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Postmodern Children And 'In The Beginning'

February 05, 1989

I would like to respond to the Endpapers by Jack Miles on Barry Moser/Virginia Hamilton, "In the Beginning" (Book Review, Jan. 8) as well as to the article by William Pfaff cited by Miles (Times, Dec. 30). Despite differences, both writers appear to regard the current critical and philosophical "postmodernist" vogue as, a particularly pernicious relativism. In this light, Miles seems to wonder whether children of tender years ought to be exposed to such a shocking fact as that there are a number of different creation myths abroad in the world.

What postmodernism has tried to do is unmask those "moderns" who claimed a uniquely privileged position to survey and judge all such myths and values from the standpoint of reason, science, and "general truths" to which we today are especially privy. Aided by deconstructionism, postmodernism says that all language is metaphor and "mythical," that is, works out of a presupposed value-laden worldview.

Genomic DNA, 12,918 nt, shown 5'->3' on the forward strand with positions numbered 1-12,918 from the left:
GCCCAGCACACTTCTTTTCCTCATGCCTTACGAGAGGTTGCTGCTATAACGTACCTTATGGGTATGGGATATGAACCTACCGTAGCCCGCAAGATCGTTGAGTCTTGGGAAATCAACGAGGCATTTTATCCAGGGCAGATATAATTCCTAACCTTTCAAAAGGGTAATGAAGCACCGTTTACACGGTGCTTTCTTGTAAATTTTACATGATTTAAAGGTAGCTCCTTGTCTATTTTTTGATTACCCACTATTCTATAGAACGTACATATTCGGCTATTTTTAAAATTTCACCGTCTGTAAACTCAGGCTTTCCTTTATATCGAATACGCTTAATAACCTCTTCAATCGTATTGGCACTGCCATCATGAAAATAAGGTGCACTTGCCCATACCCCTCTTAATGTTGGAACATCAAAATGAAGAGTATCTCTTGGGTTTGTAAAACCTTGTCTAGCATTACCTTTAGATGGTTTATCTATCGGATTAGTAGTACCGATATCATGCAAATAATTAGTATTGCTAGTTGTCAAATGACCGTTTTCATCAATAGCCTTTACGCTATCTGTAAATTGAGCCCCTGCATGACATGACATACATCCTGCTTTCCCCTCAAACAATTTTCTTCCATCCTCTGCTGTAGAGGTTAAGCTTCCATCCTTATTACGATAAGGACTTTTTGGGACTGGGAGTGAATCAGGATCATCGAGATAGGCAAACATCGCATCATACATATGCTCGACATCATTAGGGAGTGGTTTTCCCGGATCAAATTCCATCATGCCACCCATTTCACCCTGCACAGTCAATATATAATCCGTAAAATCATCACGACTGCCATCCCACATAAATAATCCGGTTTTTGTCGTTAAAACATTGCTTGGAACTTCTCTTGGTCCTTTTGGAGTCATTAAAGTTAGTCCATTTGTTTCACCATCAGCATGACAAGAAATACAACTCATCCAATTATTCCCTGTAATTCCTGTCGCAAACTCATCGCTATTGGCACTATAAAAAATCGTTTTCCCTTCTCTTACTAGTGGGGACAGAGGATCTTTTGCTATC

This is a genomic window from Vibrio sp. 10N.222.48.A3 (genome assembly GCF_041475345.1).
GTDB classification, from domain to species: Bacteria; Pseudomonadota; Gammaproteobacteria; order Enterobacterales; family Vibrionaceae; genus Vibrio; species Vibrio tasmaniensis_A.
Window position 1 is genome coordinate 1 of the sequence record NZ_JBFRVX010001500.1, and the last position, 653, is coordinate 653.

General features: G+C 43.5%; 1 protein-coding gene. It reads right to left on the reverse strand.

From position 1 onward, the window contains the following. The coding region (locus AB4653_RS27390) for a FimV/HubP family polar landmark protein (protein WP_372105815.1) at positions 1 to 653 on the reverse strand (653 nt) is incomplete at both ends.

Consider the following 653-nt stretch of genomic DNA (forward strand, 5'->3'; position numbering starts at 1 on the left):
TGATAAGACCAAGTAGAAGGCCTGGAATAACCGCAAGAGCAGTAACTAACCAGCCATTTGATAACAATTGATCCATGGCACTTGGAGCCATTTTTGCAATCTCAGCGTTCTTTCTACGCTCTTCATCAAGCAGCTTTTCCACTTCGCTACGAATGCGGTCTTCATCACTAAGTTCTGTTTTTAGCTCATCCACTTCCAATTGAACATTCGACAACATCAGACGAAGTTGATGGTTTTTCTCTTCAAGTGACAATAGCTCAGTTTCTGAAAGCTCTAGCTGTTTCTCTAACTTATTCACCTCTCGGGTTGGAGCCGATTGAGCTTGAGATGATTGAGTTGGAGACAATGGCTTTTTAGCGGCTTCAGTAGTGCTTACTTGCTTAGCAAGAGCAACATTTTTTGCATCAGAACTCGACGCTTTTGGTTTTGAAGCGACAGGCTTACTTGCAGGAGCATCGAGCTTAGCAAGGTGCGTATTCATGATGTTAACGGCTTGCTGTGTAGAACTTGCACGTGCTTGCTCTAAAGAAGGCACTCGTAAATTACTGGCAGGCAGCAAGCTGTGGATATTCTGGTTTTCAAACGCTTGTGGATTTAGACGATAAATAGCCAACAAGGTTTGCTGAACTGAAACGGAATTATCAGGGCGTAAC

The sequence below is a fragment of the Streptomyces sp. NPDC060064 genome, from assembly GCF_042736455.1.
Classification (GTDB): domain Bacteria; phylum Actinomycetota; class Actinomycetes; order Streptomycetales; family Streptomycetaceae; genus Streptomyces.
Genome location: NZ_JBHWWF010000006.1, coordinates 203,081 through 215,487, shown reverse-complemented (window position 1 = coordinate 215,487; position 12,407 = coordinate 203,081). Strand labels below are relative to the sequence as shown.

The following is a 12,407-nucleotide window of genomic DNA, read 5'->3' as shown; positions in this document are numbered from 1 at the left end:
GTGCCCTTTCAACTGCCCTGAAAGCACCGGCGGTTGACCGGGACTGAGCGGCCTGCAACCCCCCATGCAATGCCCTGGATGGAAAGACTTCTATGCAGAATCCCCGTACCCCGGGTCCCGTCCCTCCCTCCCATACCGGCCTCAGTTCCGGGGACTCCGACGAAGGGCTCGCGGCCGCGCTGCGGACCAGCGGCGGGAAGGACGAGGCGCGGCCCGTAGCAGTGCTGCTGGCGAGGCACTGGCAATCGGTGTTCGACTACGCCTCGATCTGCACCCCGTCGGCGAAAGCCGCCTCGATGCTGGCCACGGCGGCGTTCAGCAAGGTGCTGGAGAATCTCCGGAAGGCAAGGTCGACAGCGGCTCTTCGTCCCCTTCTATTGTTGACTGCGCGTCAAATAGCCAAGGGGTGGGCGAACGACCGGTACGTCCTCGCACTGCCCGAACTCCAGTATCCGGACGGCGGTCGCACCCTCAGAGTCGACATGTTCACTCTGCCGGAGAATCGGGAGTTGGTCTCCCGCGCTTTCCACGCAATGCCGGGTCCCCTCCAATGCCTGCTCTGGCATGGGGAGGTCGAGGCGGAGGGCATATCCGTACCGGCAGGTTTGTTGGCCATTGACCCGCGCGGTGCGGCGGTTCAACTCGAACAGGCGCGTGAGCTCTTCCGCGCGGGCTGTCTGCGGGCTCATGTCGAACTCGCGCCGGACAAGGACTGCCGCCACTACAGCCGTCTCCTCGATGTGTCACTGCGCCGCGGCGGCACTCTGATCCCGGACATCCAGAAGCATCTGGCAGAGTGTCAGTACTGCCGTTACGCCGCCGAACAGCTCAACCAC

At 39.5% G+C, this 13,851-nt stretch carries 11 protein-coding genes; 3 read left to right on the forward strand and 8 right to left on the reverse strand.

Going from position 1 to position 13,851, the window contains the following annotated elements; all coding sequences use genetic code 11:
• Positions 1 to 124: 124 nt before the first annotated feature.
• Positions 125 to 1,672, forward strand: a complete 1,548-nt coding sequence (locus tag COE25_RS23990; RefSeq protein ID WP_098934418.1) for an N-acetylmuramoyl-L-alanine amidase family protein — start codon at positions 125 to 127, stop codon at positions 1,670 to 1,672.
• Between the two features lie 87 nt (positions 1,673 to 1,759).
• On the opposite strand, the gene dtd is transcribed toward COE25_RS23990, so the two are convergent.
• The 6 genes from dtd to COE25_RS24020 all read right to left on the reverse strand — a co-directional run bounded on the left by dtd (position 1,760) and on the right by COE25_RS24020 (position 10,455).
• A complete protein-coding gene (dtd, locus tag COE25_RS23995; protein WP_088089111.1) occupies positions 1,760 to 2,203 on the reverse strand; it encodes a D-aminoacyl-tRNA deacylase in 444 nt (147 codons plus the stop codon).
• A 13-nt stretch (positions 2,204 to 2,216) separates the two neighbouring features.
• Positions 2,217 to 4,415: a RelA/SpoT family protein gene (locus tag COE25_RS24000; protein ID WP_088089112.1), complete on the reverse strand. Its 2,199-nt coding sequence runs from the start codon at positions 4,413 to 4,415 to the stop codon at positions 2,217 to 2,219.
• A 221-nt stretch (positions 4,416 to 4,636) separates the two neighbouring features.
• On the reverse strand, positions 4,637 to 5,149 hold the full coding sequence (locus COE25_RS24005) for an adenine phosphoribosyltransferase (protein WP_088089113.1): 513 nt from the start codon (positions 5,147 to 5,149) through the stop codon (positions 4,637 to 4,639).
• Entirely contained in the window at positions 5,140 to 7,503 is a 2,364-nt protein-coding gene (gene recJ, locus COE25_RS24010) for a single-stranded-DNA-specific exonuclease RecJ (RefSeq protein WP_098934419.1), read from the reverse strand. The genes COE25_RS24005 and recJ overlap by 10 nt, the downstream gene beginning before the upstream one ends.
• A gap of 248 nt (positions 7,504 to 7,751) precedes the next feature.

Does this mean nothing but know-nothing relativism? Not at all. Postmodernism does not say traditional beliefs are right or wrong, or true on one level and not on others, only that we are human beings no different from those in other times and places who have affirmed them, that we are myth-makers and myth-thinkers like them.

The thing to do, then, is to discover (note I did not say choose ) your own myth and live it wisely. In this journey of discovery, it seems to me that a book like "In the Beginning"--and comparative mythology generally--can be nothing but a help.

ROBERT ELLWOOD

DIRECTOR, SCHOOL OF RELIGION

USC, LOS ANGELES

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